Yesterday I took the van to a Chrysler dealer to have the problem diagnosed. They said the vehicle has intermittent loss of PCM on bus, several faults for sensor voltage, and relays and fan click on and off. They recommend to replace PCM first then diagnose. I can buy a remanufactured PCM on eBay programed to match the VIN and calibrated with the newest software from the manufacturer. This is a lot less than what the dealer wants for a PCM. If I install the new PCM will I do it harm if I have wiring or sensor issues? Can you advise my how to find and fix these issues? It is hard to do any more voltage drop tests at the PCM connectors because of the close proximity to the strut housing. I did some other voltage and resistance checks on other sensors if that information would be helpful to you. Any assistance in this problem solving would be greatly appreciated.
ANSWER: Hi Don,
I wonder whether the dealer did a fault code readout?
You can do that yourself: Turn the key: "on-off-on-off-on and leave on" doing that in 5 seconds or less elapsed time. Then watch the odometer window in the cluster to see the mileage reading be replaced by a 4-digit number preceded by a P. Let me know and we'll go from there.
I do have a suggestion in the meantime: check the exhaust gas recirculation valve (egry to see if its valve stem may be sticky and preventing the valve from closing tightly. That produces a lean mixture which causes just the type of problems you describe.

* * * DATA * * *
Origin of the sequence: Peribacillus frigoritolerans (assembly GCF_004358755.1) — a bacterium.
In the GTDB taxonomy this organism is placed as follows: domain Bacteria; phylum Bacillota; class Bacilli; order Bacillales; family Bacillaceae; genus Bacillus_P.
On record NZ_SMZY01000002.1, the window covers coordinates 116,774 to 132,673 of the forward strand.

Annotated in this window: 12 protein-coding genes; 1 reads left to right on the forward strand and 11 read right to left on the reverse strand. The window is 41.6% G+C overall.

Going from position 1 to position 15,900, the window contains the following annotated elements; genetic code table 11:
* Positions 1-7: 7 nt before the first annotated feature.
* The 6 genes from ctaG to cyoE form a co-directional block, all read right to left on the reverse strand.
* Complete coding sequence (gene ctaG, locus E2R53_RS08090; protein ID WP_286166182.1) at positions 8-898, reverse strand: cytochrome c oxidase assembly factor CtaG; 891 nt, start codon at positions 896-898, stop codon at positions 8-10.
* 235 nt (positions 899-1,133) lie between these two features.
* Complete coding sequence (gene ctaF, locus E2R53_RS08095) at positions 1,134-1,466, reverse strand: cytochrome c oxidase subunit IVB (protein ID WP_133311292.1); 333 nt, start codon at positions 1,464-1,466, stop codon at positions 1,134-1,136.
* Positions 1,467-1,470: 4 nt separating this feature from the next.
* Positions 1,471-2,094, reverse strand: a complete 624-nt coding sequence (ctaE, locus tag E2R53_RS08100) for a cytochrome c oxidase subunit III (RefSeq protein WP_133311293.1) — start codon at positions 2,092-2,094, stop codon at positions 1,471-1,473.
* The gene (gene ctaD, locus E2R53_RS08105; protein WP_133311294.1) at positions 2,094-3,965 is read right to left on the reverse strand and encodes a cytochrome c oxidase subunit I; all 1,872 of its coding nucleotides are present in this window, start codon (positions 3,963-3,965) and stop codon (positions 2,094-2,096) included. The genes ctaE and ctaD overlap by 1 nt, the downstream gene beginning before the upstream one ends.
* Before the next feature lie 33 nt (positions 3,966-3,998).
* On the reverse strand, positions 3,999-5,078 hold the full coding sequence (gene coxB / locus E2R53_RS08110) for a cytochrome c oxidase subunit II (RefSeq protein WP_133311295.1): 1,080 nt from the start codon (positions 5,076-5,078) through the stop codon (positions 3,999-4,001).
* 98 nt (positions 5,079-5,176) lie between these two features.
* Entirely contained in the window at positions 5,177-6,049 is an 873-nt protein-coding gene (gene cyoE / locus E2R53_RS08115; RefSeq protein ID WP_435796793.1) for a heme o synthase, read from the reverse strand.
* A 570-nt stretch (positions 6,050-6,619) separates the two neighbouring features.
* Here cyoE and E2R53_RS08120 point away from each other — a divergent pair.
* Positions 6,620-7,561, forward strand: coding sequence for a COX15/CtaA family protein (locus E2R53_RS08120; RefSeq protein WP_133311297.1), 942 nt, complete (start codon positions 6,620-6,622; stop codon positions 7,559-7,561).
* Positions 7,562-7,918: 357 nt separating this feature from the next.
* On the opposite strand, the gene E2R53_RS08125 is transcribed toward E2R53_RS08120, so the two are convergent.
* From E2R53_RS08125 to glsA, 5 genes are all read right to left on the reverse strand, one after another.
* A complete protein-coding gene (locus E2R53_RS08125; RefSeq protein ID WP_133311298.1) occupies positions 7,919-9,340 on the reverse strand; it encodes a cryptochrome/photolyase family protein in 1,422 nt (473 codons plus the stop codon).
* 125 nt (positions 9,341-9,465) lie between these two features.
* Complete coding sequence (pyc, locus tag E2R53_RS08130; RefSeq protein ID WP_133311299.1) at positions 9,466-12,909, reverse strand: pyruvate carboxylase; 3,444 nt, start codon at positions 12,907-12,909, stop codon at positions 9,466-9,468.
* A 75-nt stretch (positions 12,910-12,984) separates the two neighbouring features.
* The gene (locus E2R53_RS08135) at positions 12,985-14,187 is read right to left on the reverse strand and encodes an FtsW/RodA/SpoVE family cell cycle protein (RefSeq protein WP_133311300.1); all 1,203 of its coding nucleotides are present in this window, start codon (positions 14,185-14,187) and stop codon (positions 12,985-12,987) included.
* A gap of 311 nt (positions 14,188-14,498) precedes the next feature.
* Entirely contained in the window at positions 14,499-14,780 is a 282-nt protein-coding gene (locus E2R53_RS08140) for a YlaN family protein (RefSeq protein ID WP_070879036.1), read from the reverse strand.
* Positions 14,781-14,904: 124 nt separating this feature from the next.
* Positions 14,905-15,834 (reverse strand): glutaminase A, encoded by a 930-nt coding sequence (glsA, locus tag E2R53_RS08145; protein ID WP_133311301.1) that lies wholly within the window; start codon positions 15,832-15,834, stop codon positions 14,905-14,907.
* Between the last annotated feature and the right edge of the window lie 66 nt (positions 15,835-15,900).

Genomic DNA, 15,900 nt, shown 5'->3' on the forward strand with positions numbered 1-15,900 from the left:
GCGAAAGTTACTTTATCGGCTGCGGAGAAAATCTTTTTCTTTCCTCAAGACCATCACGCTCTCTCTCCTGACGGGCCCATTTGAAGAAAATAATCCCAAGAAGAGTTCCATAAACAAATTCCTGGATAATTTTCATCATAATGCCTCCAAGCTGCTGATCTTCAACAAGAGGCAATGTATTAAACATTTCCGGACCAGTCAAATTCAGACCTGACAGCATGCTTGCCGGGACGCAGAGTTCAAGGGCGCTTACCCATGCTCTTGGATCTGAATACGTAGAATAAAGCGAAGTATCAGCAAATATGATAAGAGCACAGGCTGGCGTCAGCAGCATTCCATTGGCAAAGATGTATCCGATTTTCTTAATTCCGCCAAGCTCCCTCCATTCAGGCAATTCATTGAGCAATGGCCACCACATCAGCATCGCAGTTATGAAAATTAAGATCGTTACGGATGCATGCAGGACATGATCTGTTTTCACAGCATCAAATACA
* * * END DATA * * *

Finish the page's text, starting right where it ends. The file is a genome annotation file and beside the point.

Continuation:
It is located along a narrow diameter pipe which branches off the rear-side exhaust manifold and routes toward and under the throttle body. The body of the valve is in that pipe, mounted sideways, and it has a round vacuum hose-operated top piece and a flange in between that and the body of the valve. Inside the flange area you will see the valve stem which has a circumferential slot into which the tip of a screwdriver can be inserted to move the stem from side to side. Spray some WD-40 on the stem where it enters the valve body and then move the stem back and forth, against spring-action in one direction that tries to close the valve. Make sure it closes to a dead stop. Then try to start and run the engine.
I would not buy and type of PCM before doing the above.
Please read the PS below and respond to it.
---------- FOLLOW-UP ----------
QUESTION: Hi Roland,
The service department rep at the dealership told me there were numerous fault codes for the sensor's voltages being too high. He also mentioned about the intermittent loss of PCM power on the bus. He did not give me any specific fault codes.